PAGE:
Musical Director Patrick O'Neil,
assisted by First Congregational
Reading of Declaration of Inde
pendence C. C. Haynes.
Reading ot uettysourg .naaress
Miss Amy Woodruff.
Addresses Rev. Gerriet Janssen
and Frank S. Howell.
Chairman William P. Lynch.
Musical Director Theodore Ru
dolph Reese, assisted by the Omaha
Musical club. '
Reading of Declaration of Inde-
cendence Toset)h Votava.
Reading of Gettysburg Address
Sophus Neble, jr.
Addresses Rev. Michael Stagno
and Lysle I. Abbott.
Beef May Be Served at
Noon Every Day Under
Modified Food Ruling
Because of the immediate response
to the beef conservation program
of the food administration, the gov
ernment has been enabled to purchase
substantially the amounts needed for
export and as a result a modification
of the program has been authorized
bv Herbert C. Hoover.
Effective Monday, July 8, public
eating places of Nebraska will be per
mitted to serve beef one meal each
day, announces A. C. Lau, deputy food
administrator of Nebraska.
That the meal may be uniform in
the state, the noonday meal has been
selected as tne one aunng wnicn
beef in any form may be served. By
products of beef, such as hearts,
livers, etc., may be served at all meals,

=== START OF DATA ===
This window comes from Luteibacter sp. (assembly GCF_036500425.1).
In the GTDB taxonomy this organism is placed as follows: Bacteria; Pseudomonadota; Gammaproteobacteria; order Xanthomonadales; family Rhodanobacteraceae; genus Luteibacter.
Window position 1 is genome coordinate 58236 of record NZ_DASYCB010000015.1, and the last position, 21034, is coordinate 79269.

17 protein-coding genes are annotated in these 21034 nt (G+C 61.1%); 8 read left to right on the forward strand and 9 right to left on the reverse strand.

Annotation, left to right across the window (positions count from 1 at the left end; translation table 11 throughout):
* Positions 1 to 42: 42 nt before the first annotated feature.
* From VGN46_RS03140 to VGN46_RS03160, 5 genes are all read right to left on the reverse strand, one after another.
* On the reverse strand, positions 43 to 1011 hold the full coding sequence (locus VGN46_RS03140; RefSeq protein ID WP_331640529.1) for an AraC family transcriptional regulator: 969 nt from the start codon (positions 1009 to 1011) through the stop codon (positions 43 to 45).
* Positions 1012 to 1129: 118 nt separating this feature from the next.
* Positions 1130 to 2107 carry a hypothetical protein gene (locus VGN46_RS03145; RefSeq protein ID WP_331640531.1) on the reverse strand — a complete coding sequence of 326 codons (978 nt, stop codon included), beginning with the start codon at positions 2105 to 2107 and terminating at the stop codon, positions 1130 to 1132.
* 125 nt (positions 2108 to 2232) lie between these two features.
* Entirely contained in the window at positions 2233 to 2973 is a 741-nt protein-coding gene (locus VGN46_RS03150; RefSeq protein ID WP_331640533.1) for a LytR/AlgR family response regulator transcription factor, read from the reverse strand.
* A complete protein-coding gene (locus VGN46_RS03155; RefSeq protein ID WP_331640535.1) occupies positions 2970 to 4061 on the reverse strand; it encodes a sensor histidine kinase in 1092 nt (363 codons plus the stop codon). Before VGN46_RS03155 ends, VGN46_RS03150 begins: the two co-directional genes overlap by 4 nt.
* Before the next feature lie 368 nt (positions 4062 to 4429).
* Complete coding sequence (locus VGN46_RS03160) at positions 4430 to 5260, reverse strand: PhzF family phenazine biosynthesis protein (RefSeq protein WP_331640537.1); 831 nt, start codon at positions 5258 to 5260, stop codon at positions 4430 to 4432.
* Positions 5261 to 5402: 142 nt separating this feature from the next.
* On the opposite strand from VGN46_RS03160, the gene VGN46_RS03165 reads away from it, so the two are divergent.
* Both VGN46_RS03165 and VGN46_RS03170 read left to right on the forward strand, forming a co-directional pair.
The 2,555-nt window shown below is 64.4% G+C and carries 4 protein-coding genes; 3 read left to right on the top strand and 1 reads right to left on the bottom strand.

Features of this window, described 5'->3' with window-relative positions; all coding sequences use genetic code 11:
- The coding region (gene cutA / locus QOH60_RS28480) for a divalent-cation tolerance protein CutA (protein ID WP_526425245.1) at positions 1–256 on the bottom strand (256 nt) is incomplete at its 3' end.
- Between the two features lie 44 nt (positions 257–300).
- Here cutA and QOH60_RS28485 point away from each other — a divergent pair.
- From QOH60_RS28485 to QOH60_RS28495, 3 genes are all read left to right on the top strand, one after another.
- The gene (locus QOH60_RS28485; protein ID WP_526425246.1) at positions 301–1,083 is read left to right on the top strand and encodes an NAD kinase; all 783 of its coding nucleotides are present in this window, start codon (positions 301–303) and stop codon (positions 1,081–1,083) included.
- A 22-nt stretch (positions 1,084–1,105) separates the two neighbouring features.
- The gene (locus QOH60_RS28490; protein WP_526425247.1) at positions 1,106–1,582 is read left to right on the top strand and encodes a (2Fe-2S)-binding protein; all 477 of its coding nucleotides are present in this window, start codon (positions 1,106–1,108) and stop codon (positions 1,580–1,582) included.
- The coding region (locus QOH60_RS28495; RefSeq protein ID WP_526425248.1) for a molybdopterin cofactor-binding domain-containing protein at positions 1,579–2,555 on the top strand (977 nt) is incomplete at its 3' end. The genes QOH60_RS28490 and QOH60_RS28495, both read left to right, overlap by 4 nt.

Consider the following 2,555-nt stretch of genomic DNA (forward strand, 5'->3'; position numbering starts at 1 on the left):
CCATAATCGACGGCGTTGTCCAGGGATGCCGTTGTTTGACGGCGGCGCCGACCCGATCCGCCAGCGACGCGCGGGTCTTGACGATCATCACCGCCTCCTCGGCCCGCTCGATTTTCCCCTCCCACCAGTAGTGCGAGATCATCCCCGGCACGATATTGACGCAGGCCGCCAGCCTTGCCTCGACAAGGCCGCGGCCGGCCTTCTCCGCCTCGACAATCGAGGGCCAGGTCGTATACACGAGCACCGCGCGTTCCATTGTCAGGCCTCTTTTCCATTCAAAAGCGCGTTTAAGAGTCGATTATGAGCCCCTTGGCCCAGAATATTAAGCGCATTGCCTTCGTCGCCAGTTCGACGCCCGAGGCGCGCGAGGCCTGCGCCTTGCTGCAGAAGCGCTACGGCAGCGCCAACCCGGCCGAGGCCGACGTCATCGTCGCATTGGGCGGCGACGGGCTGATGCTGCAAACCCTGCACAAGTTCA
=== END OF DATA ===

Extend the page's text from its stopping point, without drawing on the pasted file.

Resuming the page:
No change is made in the request
to householders. Consumers in the
homes are reauested to limit their
consumption of beef to one and one
nuarter pounds of clear beef per per
son per week, or one and one-half
pounds of meat and bone.
Ten More Americans Located
In Prison Camps of Germany
Washington, July 3. Names of ten
more American soldiers who have
been located in German prison camps,
were received today by the War de
partment They included Capt. R.
M. Deminsr. Burlineton. Vt. and Lt.
A. J. Gordon, Newark, N. J. interned
at Hesepe, and Lt. Philip W. Hunter,
York, S. C, interned at Rastatt.
The others are: Corp. Arthur F.
Johnson, Middletown, Conn.; Privates
Arthur S. Johnson, New Haven,
Conn., and Clifford M. Markle, New
Haven Tonn.. interned at Limburg.
Private Burnett A. Herdman, Mid
dletown, Conn., interned at Darm
Privates J. Horton, address un
known; Effin Lehnckey, address un
known, and lidward Mcurarn, icw